With temperatures between 18 and 23C at this time of year, it's no wonder the Canary Islands are such a popular winter escape from Britain. Close to the north-west coast of Africa, the archipelago is affected by two weather systems – the trade winds from the high-pressure area of the Azores and warm airflow from the Sahara – which results in a particularly stable and sunny climate.
Head to Lanzarote, the northernmost island, for a stunning range of scenery, from volcanic landscapes of huge craters, black lava fields and crimson mountains to wide beaches of golden sand. White-washed villages and gently swaying palm trees complete the picture. The island offers a number of stylish small hotels such as the chic and rural Casona de Yaiza (00 34 928 836 262; casonadeyaiza.com; doubles from €90) and Caserío de Mazaga, a farmhouse-turned-hotel in the heart of the island (00 34 928 520 060; caseriodemozaga.com; doubles from €95).
Lanzarote's Arrecife airport is served by a number of airlines from across the UK including Thomson Airways (0871 231 4787; flights.thomson.co.uk); easyJet (0905 821 0905; easyjet.com); Ryanair (0871 246 0000; ryanair.com) and Monarch (08719 40 50 40; monarch.co.uk).
Ideal for snow sports
There have already been some exceptional snowfalls in Europe. However, the Ski Club of Great Britain (0845 458 0780; skiclub.co.uk) suggests that for a guarantee of snow cover this early in the winter it is best to head to high-altitude ski areas – the French purpose-built resorts, for instance. These may lack the charm of lower villages but offer great snow conditions in December and early January. The average December snow depth (measured over the last 13 years) at Tignes is about 45 inches on the upper slopes and 19 inches on the lower slopes, while Val Thorens has corresponding figures of 38 inches and 23 inches.
Go now for some of the best deals. Crystal Ski (0871 231 2256; crystalski.co.uk), for example, offers a week at Tignes for departures this Monday for £385 per person. The price includes flights from Gatwick or Manchester to Geneva with onward transfers and accommodation (including breakfast, evening meal, wine and soft drinks) at the three-star Chalet Glacier.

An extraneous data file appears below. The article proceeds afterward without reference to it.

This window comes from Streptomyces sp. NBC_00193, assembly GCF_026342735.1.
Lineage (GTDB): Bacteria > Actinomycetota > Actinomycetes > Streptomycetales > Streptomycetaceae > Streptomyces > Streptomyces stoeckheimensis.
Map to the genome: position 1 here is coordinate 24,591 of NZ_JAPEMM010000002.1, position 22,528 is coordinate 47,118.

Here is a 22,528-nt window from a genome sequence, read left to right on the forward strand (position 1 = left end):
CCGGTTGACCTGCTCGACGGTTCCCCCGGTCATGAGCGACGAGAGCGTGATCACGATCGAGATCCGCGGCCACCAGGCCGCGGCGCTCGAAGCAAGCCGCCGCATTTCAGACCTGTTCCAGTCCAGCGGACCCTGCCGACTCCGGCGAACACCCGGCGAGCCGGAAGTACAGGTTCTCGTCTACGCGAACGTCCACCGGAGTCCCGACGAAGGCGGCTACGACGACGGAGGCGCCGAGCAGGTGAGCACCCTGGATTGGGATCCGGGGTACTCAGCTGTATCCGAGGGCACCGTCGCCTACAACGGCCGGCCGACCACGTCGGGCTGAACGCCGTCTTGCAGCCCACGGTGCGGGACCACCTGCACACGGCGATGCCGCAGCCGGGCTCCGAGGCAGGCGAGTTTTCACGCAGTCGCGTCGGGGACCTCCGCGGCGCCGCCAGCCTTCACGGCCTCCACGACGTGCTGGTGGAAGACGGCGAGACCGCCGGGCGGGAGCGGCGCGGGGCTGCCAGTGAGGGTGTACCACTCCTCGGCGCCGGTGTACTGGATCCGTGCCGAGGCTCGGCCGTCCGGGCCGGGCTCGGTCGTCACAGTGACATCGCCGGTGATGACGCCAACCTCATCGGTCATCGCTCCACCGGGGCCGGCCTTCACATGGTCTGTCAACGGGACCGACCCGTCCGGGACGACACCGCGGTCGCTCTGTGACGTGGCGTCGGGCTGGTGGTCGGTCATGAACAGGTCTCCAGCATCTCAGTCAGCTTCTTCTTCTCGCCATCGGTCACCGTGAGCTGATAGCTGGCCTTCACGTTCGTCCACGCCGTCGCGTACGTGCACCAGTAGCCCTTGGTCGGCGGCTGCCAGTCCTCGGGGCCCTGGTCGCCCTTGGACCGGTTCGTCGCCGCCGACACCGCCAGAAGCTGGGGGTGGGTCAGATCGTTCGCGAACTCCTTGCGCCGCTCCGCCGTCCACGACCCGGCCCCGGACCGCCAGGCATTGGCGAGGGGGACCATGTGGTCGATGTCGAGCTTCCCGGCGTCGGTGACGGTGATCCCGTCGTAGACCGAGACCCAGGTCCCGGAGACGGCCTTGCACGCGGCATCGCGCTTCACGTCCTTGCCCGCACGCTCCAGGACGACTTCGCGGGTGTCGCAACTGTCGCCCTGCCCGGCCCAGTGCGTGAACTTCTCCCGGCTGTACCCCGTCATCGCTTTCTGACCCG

In the US, Colorado and Utah offer some of the world's best snow. You may get sunshine, too. Breckenridge in Colorado boasts "300 inches of snow and 300 days of blue skies a year". If you book by 15 December, Ski Safari (01273 224 060; skisafari.com) offers a week from £1,211 per person for departures in January, including flights from Heathrow to Denver and onward transfers, six-day lift pass, and a stay with breakfast at the Great Divide Lodge.
For brilliantly sunny days with barely a cloud in the sky make for desert regions. Phoenix and Las Vegas, in the deserts of Arizona and Nevada respectively, vie for the title of "sunniest cities in the world". But guaranteed sun is closer to hand.
Sharm El Sheikh on Egypt's Sinai Peninsula has been in the headlines recently as a result of a series of shark attacks on swimmers. However, as far as the weather is concerned December is one of the most pleasant times to take a break at this ritzy resort town – as Tony and Cherie Blair would attest. Temperatures range between 20C and 26C, with the sea a steady 24C. You'll get at least eight hours of sunshine every day, too. What's more, unless you're looking to travel over the Christmas period, you should get a reasonable deal from one of the host of airlines flying here from across the UK, easyJet (0905 821 0905; easyjet.com), British Airways (0844 493 0787; ba.com) and Jet2 (0871 226 1737; jet2.com) among them. Plenty of packages are also available.
Further south and east, you'll find fewer crowds and a more exotic ambience in Oman. There are slightly greater fluctuations of temperature here – the forecast now is for highs around 27C and lows about 18C. Close to both mountains and sea, Muscat, the capital, makes an appealing base. This is effectively three towns in one: old, walled Muscat, the ancient port where the Sultan's palace is set; the bustling, dhow-filled harbour of Muttrah, and the commercial district of Ruwi. Kirker Holidays (020-7593 1899; kirkerholidays.com) offers a five-night break here from £1,369 per person. The cost includes flights from Heathrow, transfers, and accommodation at the sleek InterContinental Hotel.
Best of British
Officially, the sunniest place in Britain is Jersey, which has an average of five hours 15 minutes of sunshine every day. The Channel Island is served by Condor Ferries (0845 609 1024; condorferries.co.uk) year-round from Weymouth and Portsmouth (and from Poole from spring to autumn) and by a number of airlines across the UK including Flybe (0871 700 2000; flybe.com); Jet2 (0906 302 0660; jet2.com); bmibaby (0905 828 2828; bmibaby.com); easyJet (0905 821 0905; easyjet.com); and Aurigny (01481 822 886; aurigny.com).
Along with running its own administration Jersey also has its own Met Office, stationed at Jersey airport – its forecasts are on www.jerseymet.gov.je.
The benign climate makes this an island full of flowers – and even on a sunny day, the moon can help to create a remarkable experience. Thanks to lunar gravity, the difference between lowest and highest tides is 40 feet, or roughly three double-decker buses (the traditional measure of such things) stacked on top of each other. When the Channel is at its lowest, you can – with an expert guide such as Jersey Walk Adventures (01534 853138; jerseywalkadventures.co.uk) – walk for a mile or more across the exposed sea bed.